Course 5 Project rationale
Tomorrow I start a 12-week substitute gig at the International School of Phnom Penh. I will be teaching a class of each Grade 11 and 12 Theory of Knowledge.
As a workshop leader, I was upskilled in the new TOK syllabus but had not yet had a chance to teach the new syllabus. I felt this was a good opportunity to combine my PD from the IB with my COETAIL project and help my new colleagues in the process. As such, I designed a new 5-lesson unit on the Human Sciences for a Grade 11 TOK class.
During a recent interview with the admin of an international school, I was asked about how I use technology. When I use simple tech tools, I look to really leverage them as connectors of people. The focus is on the tech only when their complexity is both the objective and the beauty of it all: thinking gene sequence alignment software, Science models, and so on. As a digital native, however, I often use technology intuitively (how else would I do that?). So, I often reflect on the simplest way to accomplish deep learning tasks. Sometimes, that doesn’t involve tech at all.
In this particular unit, I wanted to make sure students were able to offer each other feedback in a more structured and visible way. I wanted the feedback given by one student to another to be visible to all. The reason is two-fold: emphasize feedback as kind (as well as specific) and COVID-proof the unit in case we had to return to an online teaching environment.
Unit planning: now and then
The school for which this unit was designed does not use the ISTE Standards. As such, the choice of standards does not fit into a larger scope and sequence of digital literacy. The principal advantage here is that no particular technology goal is required, and the most suitable for the task can be chosen. We don’t have to make an infographic. The principal disadvantage being that students would be getting information and digital literacy instruction piecemeal.
The main difference in the design of the unit in terms of the technology was considering the instructional challenges first, as the potential for returning to online learning, for instance. In the past, I might have deployed a particular tech just because it was ‘fun’ or ‘looked cool’.
Wishes for the unit design
As with any collaborative endeavor, I would like the final form of this unit to be the combined effort of teachers, rather than a mosaic of ideas. I would like for the final version to have so radically evolved that it would be impossible to distinguish who contributed which idea or resource — for the final product to be truly emergent.
Pedagogical requirements for the unit
“The person doing the talking is the person doing the learning” is a quote attributed to Jennifer York-Barr. It is one of the standards to which I hold my lesson planning. In this unit, the teacher is required to allow students to do the talking — a very difficult thing to do in Theory of Knowledge. The lessons are designed to have brief, 15-minute maximum download time by the teacher or through a resource, followed by a variety of tech-assisted and tech-free student-led activities. One resource I dug into for this part was Richhart’s new release: The Power of Making Thinking Visible: Practices to Engage and Empower All Learners.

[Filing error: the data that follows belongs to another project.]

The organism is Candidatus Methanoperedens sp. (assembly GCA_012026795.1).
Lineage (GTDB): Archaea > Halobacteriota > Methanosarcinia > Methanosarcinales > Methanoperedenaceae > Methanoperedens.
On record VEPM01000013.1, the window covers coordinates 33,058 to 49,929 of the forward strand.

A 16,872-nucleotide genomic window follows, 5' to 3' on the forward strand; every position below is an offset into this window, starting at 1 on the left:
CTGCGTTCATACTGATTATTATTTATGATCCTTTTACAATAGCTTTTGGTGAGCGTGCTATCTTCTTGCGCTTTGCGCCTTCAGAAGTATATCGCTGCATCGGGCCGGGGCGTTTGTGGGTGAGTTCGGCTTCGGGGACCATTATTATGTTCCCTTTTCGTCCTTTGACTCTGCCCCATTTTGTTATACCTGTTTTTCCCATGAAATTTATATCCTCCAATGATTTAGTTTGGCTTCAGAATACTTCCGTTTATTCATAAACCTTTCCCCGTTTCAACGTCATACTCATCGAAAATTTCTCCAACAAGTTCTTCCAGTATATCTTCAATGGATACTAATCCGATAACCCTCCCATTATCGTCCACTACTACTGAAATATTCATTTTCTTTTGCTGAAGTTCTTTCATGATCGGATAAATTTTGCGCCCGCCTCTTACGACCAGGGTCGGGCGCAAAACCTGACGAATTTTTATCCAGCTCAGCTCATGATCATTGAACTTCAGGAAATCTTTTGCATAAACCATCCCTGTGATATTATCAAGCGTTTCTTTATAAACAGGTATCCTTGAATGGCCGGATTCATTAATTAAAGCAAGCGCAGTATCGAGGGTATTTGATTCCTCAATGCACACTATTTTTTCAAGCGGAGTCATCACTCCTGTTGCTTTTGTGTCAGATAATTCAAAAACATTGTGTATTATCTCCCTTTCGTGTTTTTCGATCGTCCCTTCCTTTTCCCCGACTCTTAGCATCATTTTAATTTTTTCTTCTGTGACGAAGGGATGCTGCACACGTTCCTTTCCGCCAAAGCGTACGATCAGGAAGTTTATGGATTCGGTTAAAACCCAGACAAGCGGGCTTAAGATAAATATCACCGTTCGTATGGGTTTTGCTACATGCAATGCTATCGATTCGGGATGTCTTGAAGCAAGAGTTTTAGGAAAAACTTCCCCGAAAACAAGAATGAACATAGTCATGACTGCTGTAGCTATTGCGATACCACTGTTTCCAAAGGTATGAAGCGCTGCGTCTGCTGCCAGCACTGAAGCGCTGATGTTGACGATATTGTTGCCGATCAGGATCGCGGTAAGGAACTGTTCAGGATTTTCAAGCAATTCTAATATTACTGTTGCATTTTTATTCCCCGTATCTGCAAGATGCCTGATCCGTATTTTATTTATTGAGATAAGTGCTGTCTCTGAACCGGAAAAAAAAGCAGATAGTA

Learning how to learn: shift in strategies by students
In the Secondary, and particularly in the Diploma Programme, students can become very results-oriented. They want to know the answer, they want to have the slides and be told what they need to write down in their notebooks. This approach may “work” in most subjects but is actually quite hard to do in TOK – the teacher would simply be passing on his/her own ideas, bias, and perspectives. Essentially, it would defeat the whole point of the course.
This unit requires students to deal with uncertainty: if they’re choosing a learning path, how will they know it’s the right one? When given a choice of which resource to use in an activity, how will students deal with the ‘fear of missing out’? What if the other resource was ‘better’? More interesting?
Students may also have to adjust to different expectations. Some lessons will require pre-reading and all end with reflections to be entered in their TOK journals or shared on a platform like Flipgrid. They might also expect to be told what they need to learn, and it can be frustrating to shift mindsets that are beneficial in the longterm, but that requires more effort in the short-term.
Measures of success
I do not know the students that will experience this unit — in fact, I do not even know if my new colleagues will welcome this unit to the scope of the course yet. If it does go ahead, I would wish to see two measures of success: (a) students selecting objects for their mock exhibition that highlight knowledge issues in the Human Sciences. That is to say, they explore knowledge issues inspired by the unit and select artifacts from their own experiences in producing and consuming knowledge. (b) students increasingly demonstrate the skills necessary to share and shape ideas with each other, online or face-to-face, and are able to recruit strategies both digital and analog to do so.